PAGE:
Other undesirable positions include having the knees together (adducted). This can cause pressure on the inside of the knees and make it difficult to manage personal cares long term. Having the knees fall apart while lying in bed (abducted) isn’t good either as muscle shortening along the outside of the thighs can make it more difficult to be seated.
There are a wide range of positioning aids of all shapes and sizes that will support your client to lie, sit or stand comfortably and safely.
“The thing I’ve learned over the years is don’t do too much all at once, particularly when people have habitual positions they go to sleep in. It can be hard to introduce a change of position,” Deb advises.
Modular lying supports are the best approach because you can introduce items one at a time and gradually increase the level of support as your client tolerates it.
Deb recommends looking to mix and match products to suit individual needs (which may come from different brands or suppliers). “What you’re aiming for is a position that is as symmetrical as the person can tolerate. The easiest position to achieve that in is supine but some people have medical reasons why this isn’t possible, or it goes against the client’s own preferences.”
Adding postural supports can increase the temperature around your client. So using bed linen with four-way stretch or cooling technology can help with thermo-regulation.
“Also consider the infection control properties of products and how easy they are to clean. If they’re likely to be re-issued or shared between multiple people, choose anti-bacterial material.”
Clear, visual instructions should be made available to remind carers or family members how to use each positioning aid correctly. Remember, not everyone has had training in postural management.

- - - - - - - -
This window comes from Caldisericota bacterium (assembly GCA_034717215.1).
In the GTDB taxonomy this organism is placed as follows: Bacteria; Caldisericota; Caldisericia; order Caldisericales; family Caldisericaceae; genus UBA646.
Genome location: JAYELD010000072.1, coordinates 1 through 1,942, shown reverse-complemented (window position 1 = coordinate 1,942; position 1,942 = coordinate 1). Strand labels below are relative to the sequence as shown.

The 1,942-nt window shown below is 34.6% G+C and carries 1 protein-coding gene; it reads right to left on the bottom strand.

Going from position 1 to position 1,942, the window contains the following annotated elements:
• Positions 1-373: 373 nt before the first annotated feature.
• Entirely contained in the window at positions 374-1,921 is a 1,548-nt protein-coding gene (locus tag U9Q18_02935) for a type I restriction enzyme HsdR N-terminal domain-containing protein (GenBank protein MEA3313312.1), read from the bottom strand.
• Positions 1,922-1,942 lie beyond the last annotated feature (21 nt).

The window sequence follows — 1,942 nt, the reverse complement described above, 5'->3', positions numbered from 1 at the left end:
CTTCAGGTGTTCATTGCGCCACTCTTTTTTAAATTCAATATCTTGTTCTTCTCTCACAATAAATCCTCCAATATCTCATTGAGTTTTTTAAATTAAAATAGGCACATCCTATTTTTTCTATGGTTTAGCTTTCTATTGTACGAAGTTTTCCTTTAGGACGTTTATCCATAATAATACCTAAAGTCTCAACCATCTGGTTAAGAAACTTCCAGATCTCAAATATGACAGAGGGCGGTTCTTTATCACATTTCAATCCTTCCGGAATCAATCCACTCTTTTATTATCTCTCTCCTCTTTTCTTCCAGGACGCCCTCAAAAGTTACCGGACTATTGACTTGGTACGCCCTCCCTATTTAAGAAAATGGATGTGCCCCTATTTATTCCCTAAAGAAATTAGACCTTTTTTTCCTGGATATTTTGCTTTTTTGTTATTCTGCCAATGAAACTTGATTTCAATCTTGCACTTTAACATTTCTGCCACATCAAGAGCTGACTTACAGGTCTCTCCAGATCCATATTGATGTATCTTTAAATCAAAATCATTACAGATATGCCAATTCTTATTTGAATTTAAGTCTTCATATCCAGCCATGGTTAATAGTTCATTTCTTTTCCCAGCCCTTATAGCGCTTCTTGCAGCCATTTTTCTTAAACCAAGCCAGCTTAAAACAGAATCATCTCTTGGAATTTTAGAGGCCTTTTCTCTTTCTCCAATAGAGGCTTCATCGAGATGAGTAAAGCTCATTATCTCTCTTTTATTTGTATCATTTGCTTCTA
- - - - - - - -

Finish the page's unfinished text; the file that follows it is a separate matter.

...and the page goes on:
If your client is a young child, place the positioning aid underneath their sheet rather than on top so it doesn’t become a suffocation risk.
Other challenges might include clients who suffer from seizures (and therefore move around a lot) or who have learning difficulties and do not understand what you’re trying to achieve. “They may not be able to communicate and could be anxious about having a positioning aid in the bed with them, so be mindful of that.”
Deb suggests reviewing the effectiveness of the supports you’ve chosen over time. “Re-do your physical assessment and make sure the positioning aids still fit them and are suitable for their needs.”
For positioning aids to be successful, they do not have to be used all night. Deb says you’re still able to create positive change for your client even by introducing products for part of the night or periods of supported lying during the day.
“Another misconception is that people need to be turned or moved every two hours. If you’re in a supported lying position, the need to change position can be reduced so it’s important to use other things like pressure mapping and skin checks to decide how often your client needs to be turned. In some cases, they can be left to sleep all night.”
Deb’s final piece of advice is to start small and focus on whatever the single biggest issue is for your client when it comes to positioning. “When people have significant or multiple postural asymmetry, it can be difficult to know where to start. But even a small change could make a big difference to their lives.”